My one word review of PIRATES OF THE CARIBBEAN: DEAD MAN’S CHEST:
Not good. It was so not good that it made me wonder if we will ever see a great studio action movie again. Of course “great” is a relative term when PIRATES 2 has smashed SPIDER-MAN’s opening weekend box office record, and pummeled REVENGE OF THE SITH’s opening day record. It is the most successful opening in history. And it may spell doom. I realize that a movie review is a bit far afield for this comics-focused blog, but I believe the issues it raises are part of Hollywood’s entire move towards comics and nerdery as source material. (And yes there will be SPOILERS.)
In prep for watching PIRATES 2, I watched PIRATES 1 on Thursday. A breath of fresh air when it appeared, PIRATES OF THE CARIBBEAN was smart, sharp and sassy. It surprised, not only with Johnny Depp’s Oscar® nominated turn as tipsy Jack Sparrow, but with an actual plot that was based on character motivation and twists and turns.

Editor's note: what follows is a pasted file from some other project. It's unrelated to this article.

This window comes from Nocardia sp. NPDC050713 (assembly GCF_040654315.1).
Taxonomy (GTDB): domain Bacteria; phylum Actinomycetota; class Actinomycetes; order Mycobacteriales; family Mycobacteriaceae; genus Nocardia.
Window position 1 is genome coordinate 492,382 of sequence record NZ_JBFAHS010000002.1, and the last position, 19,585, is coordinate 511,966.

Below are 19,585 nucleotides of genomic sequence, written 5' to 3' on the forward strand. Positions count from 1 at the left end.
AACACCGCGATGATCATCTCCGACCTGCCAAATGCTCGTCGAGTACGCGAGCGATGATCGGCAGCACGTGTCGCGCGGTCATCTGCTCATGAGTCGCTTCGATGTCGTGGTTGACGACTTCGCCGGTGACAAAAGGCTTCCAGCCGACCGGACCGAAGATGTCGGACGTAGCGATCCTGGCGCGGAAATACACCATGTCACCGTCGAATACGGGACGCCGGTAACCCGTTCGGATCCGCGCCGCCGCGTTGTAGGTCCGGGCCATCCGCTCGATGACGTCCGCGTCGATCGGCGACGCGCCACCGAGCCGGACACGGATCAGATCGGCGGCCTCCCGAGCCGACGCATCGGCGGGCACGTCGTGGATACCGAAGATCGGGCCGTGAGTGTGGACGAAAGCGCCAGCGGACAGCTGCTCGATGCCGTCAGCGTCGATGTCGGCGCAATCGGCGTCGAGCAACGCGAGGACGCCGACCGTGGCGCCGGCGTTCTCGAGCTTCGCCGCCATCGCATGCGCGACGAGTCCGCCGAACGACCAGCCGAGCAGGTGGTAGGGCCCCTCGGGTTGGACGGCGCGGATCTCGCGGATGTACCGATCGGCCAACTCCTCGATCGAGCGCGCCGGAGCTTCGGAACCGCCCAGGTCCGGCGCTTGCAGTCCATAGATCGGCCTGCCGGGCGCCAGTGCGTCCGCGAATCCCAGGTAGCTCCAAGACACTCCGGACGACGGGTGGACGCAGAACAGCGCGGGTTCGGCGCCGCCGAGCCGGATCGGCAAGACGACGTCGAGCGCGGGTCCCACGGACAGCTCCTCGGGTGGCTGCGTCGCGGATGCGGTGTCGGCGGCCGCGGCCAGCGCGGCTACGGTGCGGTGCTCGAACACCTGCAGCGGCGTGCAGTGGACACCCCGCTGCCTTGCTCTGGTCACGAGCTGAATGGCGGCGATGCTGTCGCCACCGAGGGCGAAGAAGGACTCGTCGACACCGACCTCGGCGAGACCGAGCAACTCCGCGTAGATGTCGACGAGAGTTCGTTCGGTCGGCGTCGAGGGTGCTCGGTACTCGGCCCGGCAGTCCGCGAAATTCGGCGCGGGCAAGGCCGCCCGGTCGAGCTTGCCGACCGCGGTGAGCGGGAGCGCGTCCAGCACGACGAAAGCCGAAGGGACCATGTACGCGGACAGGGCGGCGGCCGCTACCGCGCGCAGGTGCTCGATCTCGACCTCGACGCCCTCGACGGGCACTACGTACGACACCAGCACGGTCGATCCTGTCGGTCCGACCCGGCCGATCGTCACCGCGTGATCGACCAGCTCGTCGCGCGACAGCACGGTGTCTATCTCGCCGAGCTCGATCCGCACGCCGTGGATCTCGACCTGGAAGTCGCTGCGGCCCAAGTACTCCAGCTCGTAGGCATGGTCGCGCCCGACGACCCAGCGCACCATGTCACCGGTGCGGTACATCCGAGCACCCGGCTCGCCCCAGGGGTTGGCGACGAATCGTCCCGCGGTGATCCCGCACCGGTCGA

I had forgotten how much fun PIRATES was, and how refreshing is it to see a movie where the characters act intelligent. The best thing about it for me, is the sly, subtle way that it reinvents the traditional Disney Princess movie. PIRATES OF THE CARIBBEAN is about Elizabeth, not Will, not Jack. The story opens on her, confined by both social expectations — her stuffy father’s desire she marry Norrington — and social conventions — her crippling corset. It’s her actions and decisions that drive the story, and her viewpoint we see most of the characters from. Of course, as in all good scripts, the other characters have their arcs, as well — Will’s desire to be recognized for his deeds and Jack’s desire to get his ship back.